Why News Is Bad For You
Well, this Rolf Dobelli essay in The Guardian, making a case for why consuming news is bad for you, will not make them happy at journalism schools around the country. I thought it would be a shallow gripe about how bad news makes us sad, but I kept reading it thinking, “Stop making sense!”, because he’s speaking to me, a news junkie, and I can see myself in what he describes. Excerpt:
News is irrelevant. Out of the approximately 10,000 news stories you have read in the last 12 months, name one that – because you consumed it – allowed you to make a better decision about a serious matter affecting your life, your career or your business. The point is: the consumption of news is irrelevant to you. But people find it very difficult to recognise what’s relevant. It’s much easier to recognise what’s new. The relevant versus the new is the fundamental battle of the current age. Media organisations want you to believe that news offers you some sort of a competitive advantage. Many fall for that. We get anxious when we’re cut off from the flow of news. In reality, news consumption is a competitive disadvantage. The less news you consume, the bigger the advantage you have.
Information, in other words, is not power, but rather weakness, because we’re bad at sorting out the news that matters from mere information — and there’s a lot of mere information. More:
News works like a drug. As stories develop, we want to know how they continue. With hundreds of arbitrary storylines in our heads, this craving is increasingly compelling and hard to ignore. Scientists used to think that the dense connections formed among the 100 billion neurons inside our skulls were largely fixed by the time we reached adulthood. Today we know that this is not the case. Nerve cells routinely break old connections and form new ones. The more news we consume, the more we exercise the neural circuits devoted to skimming and multitasking while ignoring those used for reading deeply and thinking with profound focus. Most news consumers – even if they used to be avid book readers – have lost the ability to absorb lengthy articles or books. After four, five pages they get tired, their concentration vanishes, they become restless. It’s not because they got older or their schedules became more onerous. It’s because the physical structure of their brains has changed.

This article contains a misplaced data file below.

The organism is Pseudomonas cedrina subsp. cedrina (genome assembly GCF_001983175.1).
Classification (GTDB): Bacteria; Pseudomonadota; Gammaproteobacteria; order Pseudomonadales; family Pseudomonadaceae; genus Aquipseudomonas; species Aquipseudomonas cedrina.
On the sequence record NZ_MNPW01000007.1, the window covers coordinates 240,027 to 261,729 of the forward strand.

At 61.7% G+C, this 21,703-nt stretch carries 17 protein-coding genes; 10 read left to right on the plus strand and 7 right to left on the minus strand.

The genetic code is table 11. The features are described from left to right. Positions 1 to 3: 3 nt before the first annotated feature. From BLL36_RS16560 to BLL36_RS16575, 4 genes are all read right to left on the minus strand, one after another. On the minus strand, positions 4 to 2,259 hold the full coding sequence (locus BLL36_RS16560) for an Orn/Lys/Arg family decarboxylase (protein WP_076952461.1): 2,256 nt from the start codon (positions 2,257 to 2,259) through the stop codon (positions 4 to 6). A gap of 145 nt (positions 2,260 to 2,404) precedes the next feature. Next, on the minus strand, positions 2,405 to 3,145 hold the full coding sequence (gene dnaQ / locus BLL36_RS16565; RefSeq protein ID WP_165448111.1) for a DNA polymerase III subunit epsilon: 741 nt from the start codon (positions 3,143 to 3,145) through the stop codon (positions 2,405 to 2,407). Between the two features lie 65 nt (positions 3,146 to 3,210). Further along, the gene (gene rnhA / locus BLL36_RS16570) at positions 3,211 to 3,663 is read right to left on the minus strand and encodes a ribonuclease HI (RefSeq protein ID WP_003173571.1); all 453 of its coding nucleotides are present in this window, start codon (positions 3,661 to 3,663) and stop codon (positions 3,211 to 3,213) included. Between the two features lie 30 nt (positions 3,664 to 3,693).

That’s so true. Absolutely true for me, and I hate it, but can’t seem to stop. I’ve always consumed lots of news, but since the Internet, it’s a total compulsion. I’ll sit in bed sometimes and pick up my laptop to check email before settling in to read before sleep, and find myself sitting there an hour later, having done nothing but browse from link to link, the book by my bedside unread. This is not good.
News kills creativity. Finally, things we already know limit our creativity. This is one reason that mathematicians, novelists, composers and entrepreneurs often produce their most creative works at a young age. Their brains enjoy a wide, uninhabited space that emboldens them to come up with and pursue novel ideas. I don’t know a single truly creative mind who is a news junkie – not a writer, not a composer, mathematician, physician, scientist, musician, designer, architect or painter. On the other hand, I know a bunch of viciously uncreative minds who consume news like drugs. If you want to come up with old solutions, read news. If you are looking for new solutions, don’t.
Society needs journalism – but in a different way. Investigative journalism is always relevant. We need reporting that polices our institutions and uncovers truth. But important findings don’t have to arrive in the form of news. Long journal articles and in-depth books are good, too.
I have now gone without news for four years, so I can see, feel and report the effects of this freedom first-hand: less disruption, less anxiety, deeper thinking, more time, more insights. It’s not easy, but it’s worth it.
Read the whole thing. What’s important to keep in mind here is that he is not saying that ignorance is bliss, but rather that the massive consumption of information harms us and our ability to thrive in a number of ways. I went into this article ready to make fun of it, and then saw myself reflected back to me in a way that I recognized, and wasn’t quite prepared for. This is pretty much my brain on news: